Mickey (the carver) is brought back to fix Darrow and Victra.  I was disappointed that Mickey’s character was not developed more as he is the key to this whole saga.  Oh well.  Once they are well they set off to kidnap Quicksilver (a rich gray).  They arrive to find Mustang, Antonia, and Cassius in a peace conference with Quicksilver.  After a battle, they capture Quicksilver and find out that he was a co-founder (with Fitchner) of the Son’s of Ares. Next up -  Sevro and the howlers serve up a distraction on Phobos while Darrow and Ragnar head to Ragnar’s home to try and enlist the Obsidians in their battle.  Along the way they are met by Mustang who joins them.  Aja and Cassius follow them and both ships crash land.  Darrow and Mustang caputure Cassius.  Aja kills Ragnar (hard to believe) and then escapes.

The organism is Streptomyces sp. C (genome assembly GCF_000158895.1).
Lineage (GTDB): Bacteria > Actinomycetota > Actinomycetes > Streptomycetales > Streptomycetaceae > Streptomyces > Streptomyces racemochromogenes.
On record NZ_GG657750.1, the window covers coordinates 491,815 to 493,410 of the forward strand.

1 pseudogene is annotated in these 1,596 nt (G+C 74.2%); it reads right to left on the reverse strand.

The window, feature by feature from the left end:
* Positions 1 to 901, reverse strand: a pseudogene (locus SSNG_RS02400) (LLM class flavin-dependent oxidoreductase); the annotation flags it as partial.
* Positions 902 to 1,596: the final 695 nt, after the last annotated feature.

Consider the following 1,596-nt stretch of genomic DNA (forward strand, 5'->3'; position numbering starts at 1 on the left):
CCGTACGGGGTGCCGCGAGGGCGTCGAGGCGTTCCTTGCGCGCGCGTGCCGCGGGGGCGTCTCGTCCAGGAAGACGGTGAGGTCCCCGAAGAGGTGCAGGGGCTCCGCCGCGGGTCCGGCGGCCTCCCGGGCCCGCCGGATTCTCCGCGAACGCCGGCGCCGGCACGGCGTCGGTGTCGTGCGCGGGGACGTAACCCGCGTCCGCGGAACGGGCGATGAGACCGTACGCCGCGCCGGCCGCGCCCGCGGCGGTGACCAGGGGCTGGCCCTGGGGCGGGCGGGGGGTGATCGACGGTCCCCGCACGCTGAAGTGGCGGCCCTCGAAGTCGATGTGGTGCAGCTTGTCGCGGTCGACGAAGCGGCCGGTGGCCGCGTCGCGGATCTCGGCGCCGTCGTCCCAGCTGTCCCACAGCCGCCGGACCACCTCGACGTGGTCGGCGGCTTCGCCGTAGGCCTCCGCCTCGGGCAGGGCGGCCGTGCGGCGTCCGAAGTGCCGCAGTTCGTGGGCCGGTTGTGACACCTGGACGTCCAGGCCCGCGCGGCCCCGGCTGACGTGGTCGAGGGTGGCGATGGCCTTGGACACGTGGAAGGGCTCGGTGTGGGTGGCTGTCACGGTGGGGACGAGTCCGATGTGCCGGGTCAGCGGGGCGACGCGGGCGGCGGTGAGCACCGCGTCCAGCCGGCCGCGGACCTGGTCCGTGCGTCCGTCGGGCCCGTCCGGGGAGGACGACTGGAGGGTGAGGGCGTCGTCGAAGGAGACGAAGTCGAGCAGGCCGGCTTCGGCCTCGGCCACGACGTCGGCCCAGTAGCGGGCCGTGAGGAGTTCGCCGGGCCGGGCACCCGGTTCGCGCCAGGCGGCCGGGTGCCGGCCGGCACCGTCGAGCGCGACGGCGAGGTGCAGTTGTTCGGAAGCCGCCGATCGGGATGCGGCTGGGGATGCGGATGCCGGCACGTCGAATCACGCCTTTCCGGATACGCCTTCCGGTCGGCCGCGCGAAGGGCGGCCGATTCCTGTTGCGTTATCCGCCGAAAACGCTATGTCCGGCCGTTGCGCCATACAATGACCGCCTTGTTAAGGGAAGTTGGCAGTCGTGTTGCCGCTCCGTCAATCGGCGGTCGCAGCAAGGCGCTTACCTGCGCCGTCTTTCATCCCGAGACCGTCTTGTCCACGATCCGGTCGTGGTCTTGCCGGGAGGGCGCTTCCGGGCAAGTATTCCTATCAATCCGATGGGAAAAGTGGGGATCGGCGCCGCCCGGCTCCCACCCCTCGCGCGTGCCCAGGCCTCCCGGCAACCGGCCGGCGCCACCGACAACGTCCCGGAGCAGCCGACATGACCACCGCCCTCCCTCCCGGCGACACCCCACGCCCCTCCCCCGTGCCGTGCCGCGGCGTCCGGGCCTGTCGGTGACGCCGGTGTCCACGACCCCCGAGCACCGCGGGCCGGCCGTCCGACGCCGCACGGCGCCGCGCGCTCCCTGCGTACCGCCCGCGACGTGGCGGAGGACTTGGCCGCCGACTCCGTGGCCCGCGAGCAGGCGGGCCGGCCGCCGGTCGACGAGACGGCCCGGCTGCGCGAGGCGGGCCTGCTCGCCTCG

Darrow and Mustang then convince Ragnar’s sister Sefi to join their cause.  They do this by unmasking the Gold’s in the temple who are pretending to be gods.  Sefi beheads her mother, Alia Snowsparrow, when she disagrees with Sefi.  There are a lot of themes about parent and child relationships in this series.  Mostly bad ones.

Next they convince Romulus au Raa, one of the moon lords of Jupitor, to align with them over a counter offer by Rogue representing the Sovereign.  So the big space battle commences.  Pierce Brown is no Alistair Reynolds when it comes to space battles but this one is interesting.  Darrow suckers Rogue in close thinking he has won and then Darrow and a team of reds take clawdrills across and tear straight to the bridge of Rogues ship (helped by Rogue’s Pink).  Antonia escapes leaving Rogues fleet exposed.  Rogue sees that all is lost and despite Darrow’s pleas for his to comeback to his side.  Rogue commits suicide.  Noble and poetic to the end.  Victra captures Antonia. Sevro stops an uprising of the obsidians who are hanging every Gold in sight.  He does this by first hanging Cassius for killing his father (Fitchner) and then (dramatically) hanging himself for his various murders.  Sefi cuts them both down and unites the obsidians (once again) under Darrow.  Sevro and Victra are married.  Their kids will be demons.